Authors: Emily Hargrave, Future Science Group
Hepatoblastoma is the most common malignant tumor of the liver in children under the age of 5 years. Surgical resection is essential for cure, and the primary tumor can be resected either immediately or following chemotherapy. Researchers from Children’s Hospital Los Angeles (CA, USA), including senior investigator Leo Mascarenhas, have recently assessed how chemotherapy may affect the resectability of primary hepatoblastoma tumors in pediatric patients.
Thirty percent of tumors are too large to be resected initially and need to be reduced in size by chemotherapy before surgery can be carried out. Resection after four rounds of chemotherapy is preferable as there are many adverse side effects to the treatment, such as cardiac problems, decreased kidney function and depleted hearing.
However, prior research has shown that the effectiveness of chemotherapy may plateau after two rounds, and if the tumor can be surgically managed at this point then surgery should be performed. If after four rounds the tumor is not amenable to resection, liver transplantation should be pursued rather than continuation of chemotherapy.
Mascarenhas and his colleagues tested their hypothesis that if resection could not be carried out after two rounds of chemotherapy, further chemotherapy would not improve the resectability of the tumor. The surgeons reviewed radiographic images from 20 pediatric patients with advanced hepatoblastoma who had been treated at Children’s Hospital Los Angeles between 1991 and 2008.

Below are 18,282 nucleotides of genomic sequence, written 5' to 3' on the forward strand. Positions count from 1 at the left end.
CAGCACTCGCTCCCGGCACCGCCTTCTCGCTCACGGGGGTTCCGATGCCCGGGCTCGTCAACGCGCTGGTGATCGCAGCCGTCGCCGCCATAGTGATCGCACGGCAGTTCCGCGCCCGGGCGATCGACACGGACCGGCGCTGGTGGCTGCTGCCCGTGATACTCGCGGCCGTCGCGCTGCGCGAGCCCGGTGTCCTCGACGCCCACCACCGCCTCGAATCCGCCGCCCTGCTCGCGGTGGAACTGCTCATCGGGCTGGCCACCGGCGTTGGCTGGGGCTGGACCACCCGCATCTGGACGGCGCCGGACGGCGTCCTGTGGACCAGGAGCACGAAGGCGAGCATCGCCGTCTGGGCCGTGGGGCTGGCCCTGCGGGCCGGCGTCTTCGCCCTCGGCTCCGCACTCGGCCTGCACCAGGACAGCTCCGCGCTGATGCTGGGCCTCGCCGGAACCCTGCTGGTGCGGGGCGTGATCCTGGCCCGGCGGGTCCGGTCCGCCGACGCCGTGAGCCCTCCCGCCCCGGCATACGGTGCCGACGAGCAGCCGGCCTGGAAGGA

After review of all scans (57 scans of 20 patients), the surgeons classified four tumors as unresectable after four rounds of chemotherapy. At diagnosis, 80% of tumors were unresectable, and this decreased to 35% after two cycles, and to 20% after four cycles of chemotherapy.
“Nearly half of the tumors considered inoperable after just two cycles of chemotherapy were actually resectable after four,” explained Mascarenhas. “This is in contrast to our own hypothesis, based on prior observations of tumor response to chemotherapy.”
Currently, four rounds of chemotherapy are given to patients who have had surgical resection subsequent to an initial two rounds of chemotherapy. This investigation suggests that surgery can actually be attempted after two rounds of chemotherapy in a large number of cases, and that early surgery and reduced exposure to chemotherapy after surgery could lead to a reduction in chemotherapy-related complications.
Source: Venkatramani R, Stein JE, Sapra A et al. Effect of neoadjuvant chemotherapy on resectability of stage III and IV hepatoblastoma. Br. J. Surg. doi:10.1002/bjs.9681 (2014) (Epub ahead of print); Children’s Hospital Los Angeles press release